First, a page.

Requests for AV services may be sent to Beth at av@exchange. Please include the name of your group and the e-mail address of the contact person, a description of what you want to do, and the date, location, starting time and duration of the event. Requests must be made at least 48 hours in advance and will be confirmed.


Monday-Wednesday, Sept. 25-27, and Oct. 2, Register for Jill Behrman, Lobby, 11:00-1:00 p.m.

Tuesday, Sept. 26., Applications due for Faculty Committees, Room 024, 5:00 p.m.

Tuesday, Weekly, Christian Legal Society Bible Study, Room 214, 6:30 p.m.

Tuesday, Sept. 26, Matthew Gutwein, Moot Court Room, 7:00 p.m.

Wednesday, Sept. 27, Feminist Law Forum, Room 120, 12:15 p.m.

Thursday, Sept. 28, ISBA Presentation, Room 120, Noon.

Thursday, Sept. 28, ILS Kick-Off Party, Flora Ristorante, 5:30 - 8:00 p.m.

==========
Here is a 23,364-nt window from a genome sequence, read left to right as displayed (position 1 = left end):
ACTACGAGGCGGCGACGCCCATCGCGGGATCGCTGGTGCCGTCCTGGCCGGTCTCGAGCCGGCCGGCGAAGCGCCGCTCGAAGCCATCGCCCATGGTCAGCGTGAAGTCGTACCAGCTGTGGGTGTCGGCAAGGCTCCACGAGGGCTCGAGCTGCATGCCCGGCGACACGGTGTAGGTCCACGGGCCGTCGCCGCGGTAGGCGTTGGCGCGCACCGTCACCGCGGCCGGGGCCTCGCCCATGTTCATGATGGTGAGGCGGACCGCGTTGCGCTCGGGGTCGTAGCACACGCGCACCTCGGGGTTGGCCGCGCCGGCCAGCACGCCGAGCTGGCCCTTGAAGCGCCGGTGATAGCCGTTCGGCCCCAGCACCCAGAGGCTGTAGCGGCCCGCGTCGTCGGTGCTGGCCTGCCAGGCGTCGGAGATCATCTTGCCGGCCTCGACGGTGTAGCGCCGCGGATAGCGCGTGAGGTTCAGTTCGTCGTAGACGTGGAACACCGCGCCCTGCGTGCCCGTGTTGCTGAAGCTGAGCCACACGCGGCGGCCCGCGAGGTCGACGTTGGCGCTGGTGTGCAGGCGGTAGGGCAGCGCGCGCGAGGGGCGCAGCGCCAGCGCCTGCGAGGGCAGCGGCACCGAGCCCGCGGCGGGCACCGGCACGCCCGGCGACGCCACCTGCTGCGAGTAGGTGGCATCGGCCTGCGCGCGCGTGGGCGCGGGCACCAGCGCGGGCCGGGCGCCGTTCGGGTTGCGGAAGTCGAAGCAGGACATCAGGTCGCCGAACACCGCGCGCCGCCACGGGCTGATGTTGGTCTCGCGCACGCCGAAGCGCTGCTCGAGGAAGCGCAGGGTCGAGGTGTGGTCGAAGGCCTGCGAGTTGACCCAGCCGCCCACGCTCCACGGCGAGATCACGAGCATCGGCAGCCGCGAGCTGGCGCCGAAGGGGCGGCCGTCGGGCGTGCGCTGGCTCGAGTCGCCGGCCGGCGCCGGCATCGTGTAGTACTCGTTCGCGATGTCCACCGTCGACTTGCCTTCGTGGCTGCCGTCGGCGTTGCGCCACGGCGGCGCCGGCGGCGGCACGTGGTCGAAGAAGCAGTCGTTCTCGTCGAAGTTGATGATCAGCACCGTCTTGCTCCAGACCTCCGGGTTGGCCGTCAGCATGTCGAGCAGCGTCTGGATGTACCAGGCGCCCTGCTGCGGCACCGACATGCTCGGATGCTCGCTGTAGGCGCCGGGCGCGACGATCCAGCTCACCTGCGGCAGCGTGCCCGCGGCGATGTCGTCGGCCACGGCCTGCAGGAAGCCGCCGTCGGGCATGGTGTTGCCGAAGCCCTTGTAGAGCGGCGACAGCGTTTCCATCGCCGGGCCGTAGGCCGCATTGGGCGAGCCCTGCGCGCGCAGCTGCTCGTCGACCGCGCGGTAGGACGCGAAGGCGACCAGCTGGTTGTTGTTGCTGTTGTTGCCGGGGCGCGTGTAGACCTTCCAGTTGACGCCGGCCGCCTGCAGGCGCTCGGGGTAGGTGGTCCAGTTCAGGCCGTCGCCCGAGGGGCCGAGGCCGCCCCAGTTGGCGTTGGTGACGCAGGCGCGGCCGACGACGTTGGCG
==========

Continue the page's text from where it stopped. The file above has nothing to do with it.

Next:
Monday, Oct. 2, Indiana Court of Appeals Oral Arguments, Moot Court Room, Noon.

Tuesday, Oct. 3, MPRE Application Deadline. (Oct. 19 with surcharge).

Wednesday, Oct. 4, PILF Wine and Cheese Party, Student Lounge, 4:15 p.m.

Saturday, Oct. 7, Jill Behrman Run for the End Zone. Register at 8:30 a.m. Event at 10:00 a.m.

Wednesday, Oct. 11, Professor Steve Johnson, Moot Court Room, 7:00 p.m.

Wednesday, Nov. 15, Indiana State Bar Applications due.

ILA: To be included on the email distribution list, please send your address to Paper copies are available upon request or in the student area of the law school. Information is also posted at The School of Law also appreciates the assistance TIS in the weekly reproduction of the newsletter.

Submissions: Information and articles for the ILA should be submitted by Thursday at 10 a.m. for inclusion in Monday's edition. Please email all submissions to

Letters to the Editor: Letters should be submitted Wednesday at 5 p.m. for possible inclusion in Monday's issue.

Updated: 22 September 2000